579 F2d 360 United States v. E Evans
579 F.2d 360
UNITED STATES of America, Plaintiff-Appellee,
Earl E. EVANS, Defendant-Appellant.
United States Court of Appeals,
Sept. 1, 1978.
Mansour & Thomas, Greenville, Miss., for defendant-appellant.
H. M. Ray, U. S. Atty., Tom W. Dawson, Alfred E. Moreton, III, Asst. U. S. Attys., Oxford, Miss., for plaintiff-appellee.
Appeal from the United States District Court for the Northern District of Mississippi, Greenville Division.
Before MORGAN, CLARK and TJOFLAT, Circuit Judges:
Earl Evans was convicted, under 18 U.S.C. § 2314, of causing the interstate transportation of two checks, which he knew had been stolen, converted, and taken by fraud. On appeal he challenges the jury instructions and the sufficiency of the evidence. We affirm.
There was conflicting testimony, but with all inferences drawn in favor of the government there was testimony to support the following summary of the facts. Evans was the interim director for the Mississippi Delta Catfish Corporation, an OEO-sponsored program which hoped to promote catfish farming among low-income farmers in Mississippi. The first stage in the corporation's plan called for the purchase of a large number of one-year-old catfish (called fingerlings). The two checks upon which the indictment was based were written at Evans' direction, ostensibly to purchase fingerlings. One check, for $85,000, was made payable to T. C. Ashmore, a man who worked for Evans but who owned no fish of his own. The other check, for $58,000, was made payable to W. A. Baker, who did own a catfish farm. No fingerlings were ever delivered to the corporation. Instead, the first check was used to pay Evans' existing debt to the Production Credit Association of Pine Bluff Arkansas. The other check was used by Evans to purchase the catfish farm from Baker. Thus, with the inferences drawn in favor of the government, the evidence established that Evans had obtained the checks, and used the proceeds for his own benefit, without the knowledge of the corporation's board of directors. That evidence is sufficient to sustain the jury's verdict of guilty under section 2314.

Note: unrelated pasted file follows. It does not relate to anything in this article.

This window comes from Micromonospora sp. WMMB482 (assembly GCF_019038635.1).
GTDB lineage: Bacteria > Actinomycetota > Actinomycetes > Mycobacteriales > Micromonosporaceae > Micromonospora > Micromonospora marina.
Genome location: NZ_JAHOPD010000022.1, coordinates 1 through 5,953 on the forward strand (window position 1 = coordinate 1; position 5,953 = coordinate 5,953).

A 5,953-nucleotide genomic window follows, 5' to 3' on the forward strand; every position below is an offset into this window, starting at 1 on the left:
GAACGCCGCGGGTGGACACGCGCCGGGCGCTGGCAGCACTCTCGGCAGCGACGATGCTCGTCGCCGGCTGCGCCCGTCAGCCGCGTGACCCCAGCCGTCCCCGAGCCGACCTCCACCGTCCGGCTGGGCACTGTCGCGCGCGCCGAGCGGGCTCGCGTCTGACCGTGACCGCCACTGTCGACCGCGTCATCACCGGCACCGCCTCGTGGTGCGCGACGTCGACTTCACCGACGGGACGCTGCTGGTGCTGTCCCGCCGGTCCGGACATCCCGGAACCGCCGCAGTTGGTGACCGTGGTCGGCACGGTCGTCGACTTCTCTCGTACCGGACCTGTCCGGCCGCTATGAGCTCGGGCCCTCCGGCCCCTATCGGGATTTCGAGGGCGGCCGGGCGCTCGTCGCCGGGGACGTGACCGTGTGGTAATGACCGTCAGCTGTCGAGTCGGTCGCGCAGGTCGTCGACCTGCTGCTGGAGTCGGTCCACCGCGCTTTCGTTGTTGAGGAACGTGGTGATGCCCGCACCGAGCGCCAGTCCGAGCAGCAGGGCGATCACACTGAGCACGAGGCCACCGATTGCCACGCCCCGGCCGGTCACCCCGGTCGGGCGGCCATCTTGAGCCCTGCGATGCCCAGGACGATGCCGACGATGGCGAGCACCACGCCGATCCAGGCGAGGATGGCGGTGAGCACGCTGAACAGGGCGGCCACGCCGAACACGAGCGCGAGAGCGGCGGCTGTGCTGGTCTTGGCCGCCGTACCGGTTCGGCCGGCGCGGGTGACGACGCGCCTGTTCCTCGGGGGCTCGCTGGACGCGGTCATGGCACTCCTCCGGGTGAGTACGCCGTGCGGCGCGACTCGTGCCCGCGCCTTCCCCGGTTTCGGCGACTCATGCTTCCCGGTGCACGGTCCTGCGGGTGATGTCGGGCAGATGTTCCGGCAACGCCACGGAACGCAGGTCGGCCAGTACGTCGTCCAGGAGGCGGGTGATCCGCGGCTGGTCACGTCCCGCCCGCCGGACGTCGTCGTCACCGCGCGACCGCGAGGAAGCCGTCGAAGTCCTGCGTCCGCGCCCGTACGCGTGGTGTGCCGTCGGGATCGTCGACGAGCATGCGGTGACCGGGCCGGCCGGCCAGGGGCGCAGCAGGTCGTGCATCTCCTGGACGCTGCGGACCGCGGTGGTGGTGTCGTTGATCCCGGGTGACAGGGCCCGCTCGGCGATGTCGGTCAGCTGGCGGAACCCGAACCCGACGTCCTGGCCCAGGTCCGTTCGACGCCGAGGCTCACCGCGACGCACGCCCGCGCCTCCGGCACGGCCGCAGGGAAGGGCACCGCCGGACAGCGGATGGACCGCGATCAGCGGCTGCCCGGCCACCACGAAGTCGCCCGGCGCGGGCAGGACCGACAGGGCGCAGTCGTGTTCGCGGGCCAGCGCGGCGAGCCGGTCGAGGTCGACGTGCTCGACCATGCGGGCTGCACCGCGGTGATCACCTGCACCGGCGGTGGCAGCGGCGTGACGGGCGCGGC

Evans' challenge to the jury instructions focuses on the definitions of "converted" and "taken by fraud." The trial court told the jury that "converted" meant "to appropriate dishonestly or illegally to one's own use anything of value." "Fraud" was defined as "an intentional misrepresentation concealment, or nondisclosure for the purpose of inducing another, in reliance upon it, to part with something of value or surrender a legal right." Evans contends that under section 2314 "converted" means only illegal takings. So, he argues, the trial court erred when it included the notion of a dishonest taking. Furthermore, he contends that the trial court was mistaken when it failed to instruct the jury that to "take by fraud" required that damage be done to the defrauded party. Here, however, since the corporation received value for its checks there could be no taking by fraud.
The last contention is but a restatement of the challenge to the sufficiency of the evidence. We need not decide whether it is necessary that the government prove that the defrauded property party was deprived of property. Cf. United States v. Benson, 548 F.2d 42 (2d Cir.), Cert. denied sub nom. Danise v. United States, 430 U.S. 910, 97 S.Ct. 1185, 51 L.Ed.2d 588 (1977), for here there was sufficient evidence to show that the corporation paid money without receiving fingerlings. The corporation was therefore damaged.
Assuming, without deciding, that a proper objection was made by Evans to the court's instructions to the jury (Fed.R.Crim.P. 30), Evans' challenges to those instructions are without merit. As this court said in Lyda v. United States, 279 F.2d 461 (5th Cir. 1960), the language of section 2314 "reflects a congressional purpose to reach all ways by which an owner is wrongfully deprived of the use or benefits of the use of his property." Id. at 464. This court has itself used the term "dishonest" in explaining the scope of the statute. United States v. McClain, 545 F.2d 988, 995 (5th Cir. 1977). Finally, the trial court did instruct the jury that it must find that the corporation had been induced to "part with something of value or surrender a legal right." There was no error in instructing the jury.